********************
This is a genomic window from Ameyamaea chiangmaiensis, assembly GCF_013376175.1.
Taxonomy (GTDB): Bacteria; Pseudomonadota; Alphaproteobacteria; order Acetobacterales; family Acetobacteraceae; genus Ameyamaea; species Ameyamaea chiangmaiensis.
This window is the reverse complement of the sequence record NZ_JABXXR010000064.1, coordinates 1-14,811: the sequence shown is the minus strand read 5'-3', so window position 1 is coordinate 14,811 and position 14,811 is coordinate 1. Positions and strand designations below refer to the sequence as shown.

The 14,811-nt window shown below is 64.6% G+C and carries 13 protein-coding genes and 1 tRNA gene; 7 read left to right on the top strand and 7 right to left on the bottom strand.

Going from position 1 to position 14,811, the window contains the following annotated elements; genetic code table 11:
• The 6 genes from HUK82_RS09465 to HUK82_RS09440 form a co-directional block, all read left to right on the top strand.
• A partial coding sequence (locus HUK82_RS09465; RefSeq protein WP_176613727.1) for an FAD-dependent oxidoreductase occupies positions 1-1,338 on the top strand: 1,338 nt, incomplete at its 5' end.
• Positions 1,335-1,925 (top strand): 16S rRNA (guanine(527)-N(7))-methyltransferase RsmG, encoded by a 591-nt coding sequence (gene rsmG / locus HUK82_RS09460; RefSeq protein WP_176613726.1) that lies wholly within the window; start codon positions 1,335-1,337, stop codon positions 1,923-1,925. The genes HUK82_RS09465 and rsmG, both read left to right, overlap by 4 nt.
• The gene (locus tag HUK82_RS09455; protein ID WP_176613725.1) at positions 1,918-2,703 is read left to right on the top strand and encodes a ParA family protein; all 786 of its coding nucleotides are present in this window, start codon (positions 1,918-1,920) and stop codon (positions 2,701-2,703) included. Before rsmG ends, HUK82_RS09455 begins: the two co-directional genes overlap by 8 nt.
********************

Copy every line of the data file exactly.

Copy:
This is a genomic window from Ameyamaea chiangmaiensis, assembly GCF_013376175.1.
Taxonomy (GTDB): Bacteria; Pseudomonadota; Alphaproteobacteria; order Acetobacterales; family Acetobacteraceae; genus Ameyamaea; species Ameyamaea chiangmaiensis.
This window is the reverse complement of the sequence record NZ_JABXXR010000064.1, coordinates 1-14,811: the sequence shown is the minus strand read 5'-3', so window position 1 is coordinate 14,811 and position 14,811 is coordinate 1. Positions and strand designations below refer to the sequence as shown.

The 14,811-nt window shown below is 64.6% G+C and carries 13 protein-coding genes and 1 tRNA gene; 7 read left to right on the top strand and 7 right to left on the bottom strand.

Going from position 1 to position 14,811, the window contains the following annotated elements; genetic code table 11:
• The 6 genes from HUK82_RS09465 to HUK82_RS09440 form a co-directional block, all read left to right on the top strand.
• A partial coding sequence (locus HUK82_RS09465; RefSeq protein WP_176613727.1) for an FAD-dependent oxidoreductase occupies positions 1-1,338 on the top strand: 1,338 nt, incomplete at its 5' end.
• Positions 1,335-1,925 (top strand): 16S rRNA (guanine(527)-N(7))-methyltransferase RsmG, encoded by a 591-nt coding sequence (gene rsmG / locus HUK82_RS09460; RefSeq protein WP_176613726.1) that lies wholly within the window; start codon positions 1,335-1,337, stop codon positions 1,923-1,925. The genes HUK82_RS09465 and rsmG, both read left to right, overlap by 4 nt.
• The gene (locus tag HUK82_RS09455; protein ID WP_176613725.1) at positions 1,918-2,703 is read left to right on the top strand and encodes a ParA family protein; all 786 of its coding nucleotides are present in this window, start codon (positions 1,918-1,920) and stop codon (positions 2,701-2,703) included. Before rsmG ends, HUK82_RS09455 begins: the two co-directional genes overlap by 8 nt.